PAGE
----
Your timing for the sale is excellent in that any gains that are taxable will be subject to historic low capital gains rate. Unfortunately, because you have never used the property as a principal residence nor is it contiguous to your principal residence, you may not use the once every two years $500,000 Sec. 121 exclusion for gains on the sale of a principal residence.
The best way to minimize your tax hit is to maximize your cost basis. Make sure that you include along with your purchase price all non-recurring closing costs (acquisition and refi's) and improvements including permit, architechural costs, and any other pre-construction costs you have incurred.
The difference between your net sales price and your cost basis (adjusted for improvements and depreciation) is your capital gain.
Your cost basis is determined by taking your original purchase price (plus any non-recurring closing costs) and adding the cost of any improvements made during ownership and then subtracting any allowable depreciation (whether claimed or not).
Your net sales price is the contract selling price less any selling costs (i.e. broker commissions and other transaction costs as well as fix-up expenses if real property is involved).
This assumes you have held the property as a personal capital asset and intend to sell and liquidate the property. If you can document that your intentions changed from personal use to holding the property as an investment, you may qualify to use IRC Sec. 1031 to defer recognition of the gain by exchanging it with another property. Some reasons for a change of attitude can include the significance of the gain, cost of living in the area is too high, personal circumstances have changed so that you need to live somewhere else, etc.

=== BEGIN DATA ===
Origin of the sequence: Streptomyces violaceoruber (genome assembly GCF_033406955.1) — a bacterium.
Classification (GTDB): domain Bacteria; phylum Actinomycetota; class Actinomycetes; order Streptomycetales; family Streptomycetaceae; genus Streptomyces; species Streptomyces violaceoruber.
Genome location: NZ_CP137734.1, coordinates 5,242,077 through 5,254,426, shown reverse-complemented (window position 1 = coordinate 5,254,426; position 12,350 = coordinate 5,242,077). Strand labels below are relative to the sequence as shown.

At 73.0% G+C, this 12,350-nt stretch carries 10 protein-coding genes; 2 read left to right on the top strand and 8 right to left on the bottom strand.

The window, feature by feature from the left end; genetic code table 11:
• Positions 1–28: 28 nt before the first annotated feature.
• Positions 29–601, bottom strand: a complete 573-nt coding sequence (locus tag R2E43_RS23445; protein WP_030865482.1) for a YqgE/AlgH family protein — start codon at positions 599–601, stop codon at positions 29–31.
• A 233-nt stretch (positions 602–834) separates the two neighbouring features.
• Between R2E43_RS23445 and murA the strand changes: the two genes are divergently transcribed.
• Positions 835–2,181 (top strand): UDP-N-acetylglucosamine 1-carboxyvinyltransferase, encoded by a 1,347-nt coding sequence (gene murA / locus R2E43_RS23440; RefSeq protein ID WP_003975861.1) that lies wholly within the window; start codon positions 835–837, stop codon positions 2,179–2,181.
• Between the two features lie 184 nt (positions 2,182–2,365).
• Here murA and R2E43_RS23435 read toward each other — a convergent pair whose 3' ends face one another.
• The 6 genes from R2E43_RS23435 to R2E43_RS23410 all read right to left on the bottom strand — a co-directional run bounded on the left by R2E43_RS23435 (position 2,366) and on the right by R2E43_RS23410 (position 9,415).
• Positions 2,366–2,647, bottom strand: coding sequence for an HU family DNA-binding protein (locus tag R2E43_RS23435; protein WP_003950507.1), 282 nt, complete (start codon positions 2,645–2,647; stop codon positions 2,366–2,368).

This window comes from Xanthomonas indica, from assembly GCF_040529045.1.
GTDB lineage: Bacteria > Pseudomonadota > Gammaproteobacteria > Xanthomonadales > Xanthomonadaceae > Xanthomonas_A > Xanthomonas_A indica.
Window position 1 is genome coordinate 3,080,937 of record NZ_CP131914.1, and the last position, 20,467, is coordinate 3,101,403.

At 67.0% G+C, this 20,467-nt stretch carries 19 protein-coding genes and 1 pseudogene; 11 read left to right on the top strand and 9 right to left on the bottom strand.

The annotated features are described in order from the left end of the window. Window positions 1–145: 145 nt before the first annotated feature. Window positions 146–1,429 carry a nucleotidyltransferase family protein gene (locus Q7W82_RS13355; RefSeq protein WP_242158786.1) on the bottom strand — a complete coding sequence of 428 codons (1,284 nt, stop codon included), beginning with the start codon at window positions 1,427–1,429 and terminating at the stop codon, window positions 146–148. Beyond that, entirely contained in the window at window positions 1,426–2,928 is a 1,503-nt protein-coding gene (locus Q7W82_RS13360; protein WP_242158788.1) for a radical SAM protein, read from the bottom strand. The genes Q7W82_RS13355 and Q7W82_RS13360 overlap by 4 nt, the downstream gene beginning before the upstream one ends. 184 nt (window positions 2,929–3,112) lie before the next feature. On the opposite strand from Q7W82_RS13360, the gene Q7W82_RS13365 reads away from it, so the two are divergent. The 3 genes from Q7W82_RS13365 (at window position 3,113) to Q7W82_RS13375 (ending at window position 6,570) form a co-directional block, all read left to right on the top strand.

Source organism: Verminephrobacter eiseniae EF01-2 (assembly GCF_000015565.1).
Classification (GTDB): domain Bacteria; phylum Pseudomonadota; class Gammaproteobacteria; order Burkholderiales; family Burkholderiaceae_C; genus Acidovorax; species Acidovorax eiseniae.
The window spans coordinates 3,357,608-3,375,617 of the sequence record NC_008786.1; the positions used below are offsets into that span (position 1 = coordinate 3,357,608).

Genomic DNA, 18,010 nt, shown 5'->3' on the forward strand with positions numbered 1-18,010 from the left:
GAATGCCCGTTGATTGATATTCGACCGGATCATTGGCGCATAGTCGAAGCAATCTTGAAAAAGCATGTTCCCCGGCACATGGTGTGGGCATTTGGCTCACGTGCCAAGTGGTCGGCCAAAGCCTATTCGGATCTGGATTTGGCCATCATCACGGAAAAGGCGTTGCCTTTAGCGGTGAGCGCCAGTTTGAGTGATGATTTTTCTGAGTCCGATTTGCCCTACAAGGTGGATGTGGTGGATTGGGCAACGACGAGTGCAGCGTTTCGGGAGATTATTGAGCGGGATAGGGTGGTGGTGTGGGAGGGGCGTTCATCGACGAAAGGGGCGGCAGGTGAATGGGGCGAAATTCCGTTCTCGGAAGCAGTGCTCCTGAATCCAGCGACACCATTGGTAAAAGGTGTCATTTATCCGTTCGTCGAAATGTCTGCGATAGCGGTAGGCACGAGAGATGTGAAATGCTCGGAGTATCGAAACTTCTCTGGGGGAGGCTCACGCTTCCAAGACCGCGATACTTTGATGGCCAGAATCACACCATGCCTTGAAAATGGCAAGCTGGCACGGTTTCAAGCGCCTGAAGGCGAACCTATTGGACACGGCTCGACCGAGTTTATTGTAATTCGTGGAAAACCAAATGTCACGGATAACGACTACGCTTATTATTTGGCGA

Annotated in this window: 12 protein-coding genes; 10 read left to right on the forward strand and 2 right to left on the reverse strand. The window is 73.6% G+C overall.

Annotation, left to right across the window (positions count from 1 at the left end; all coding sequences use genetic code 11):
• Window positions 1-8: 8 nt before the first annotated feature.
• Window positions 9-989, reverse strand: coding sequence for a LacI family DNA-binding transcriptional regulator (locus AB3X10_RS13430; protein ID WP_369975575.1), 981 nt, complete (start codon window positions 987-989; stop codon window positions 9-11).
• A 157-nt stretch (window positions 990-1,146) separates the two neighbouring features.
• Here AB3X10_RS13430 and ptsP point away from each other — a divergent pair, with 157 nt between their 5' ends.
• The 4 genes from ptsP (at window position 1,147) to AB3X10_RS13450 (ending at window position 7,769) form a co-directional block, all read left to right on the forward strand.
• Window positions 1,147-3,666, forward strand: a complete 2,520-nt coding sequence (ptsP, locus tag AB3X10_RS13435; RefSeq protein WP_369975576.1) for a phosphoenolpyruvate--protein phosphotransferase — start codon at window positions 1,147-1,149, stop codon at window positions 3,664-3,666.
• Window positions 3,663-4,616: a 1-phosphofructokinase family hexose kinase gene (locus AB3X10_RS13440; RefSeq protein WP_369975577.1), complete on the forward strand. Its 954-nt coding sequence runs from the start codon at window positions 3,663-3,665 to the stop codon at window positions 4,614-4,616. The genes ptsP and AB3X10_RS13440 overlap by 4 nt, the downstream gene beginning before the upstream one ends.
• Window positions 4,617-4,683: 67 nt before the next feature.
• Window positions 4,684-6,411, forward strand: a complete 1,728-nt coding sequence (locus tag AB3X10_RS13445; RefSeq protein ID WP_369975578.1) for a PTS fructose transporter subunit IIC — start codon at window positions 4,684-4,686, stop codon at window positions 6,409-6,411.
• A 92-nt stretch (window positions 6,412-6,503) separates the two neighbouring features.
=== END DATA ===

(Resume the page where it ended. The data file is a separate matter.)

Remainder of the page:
Doing a 1031 exchange of course necessitates reinvesting all proceeds from the sale, so you will not receive any cash out in this scenario. As a general rule, to avoid taxation you have to avoid receipt of the proceeds.
For a Sec. 1031 deferred like-kind exchange you are required to use a qualified intermediary such as an exchange accomodator, qualifying trust, etc. to hold the proceeds from the sale of the land and to purchase the new property. No money must be received (or constructively received) by you during any part of both transactions. To the extent you do you will be required to recognize gain.
Sec. 1031 requires that within 45 days of the sale of you land that you identify (via letter to the exchange accomodator) your replacement property. You may identify up to 3 replacement properties whose value is not more then 200% of the value of the property sold. You must also complete the purchase of the replacement property within 180 days of the sale of the old property (or if earlier, by the due date of your return including extensions for the year in which the sale took place).
Because you have owned the property for more then one year, then the gain will be treated as a long-term gain and will be taxed up to a maximum capital gain rate of 15% (5% if the gain would otherwise be taxable in the 10% and 15% brackets). Don't forget state taxes.
Because it is impossible for me to identify and consider ALL the relevant facts, this advice is not intended or written to be used for the purpose of avoiding penalties, and cannot be used for that purpose.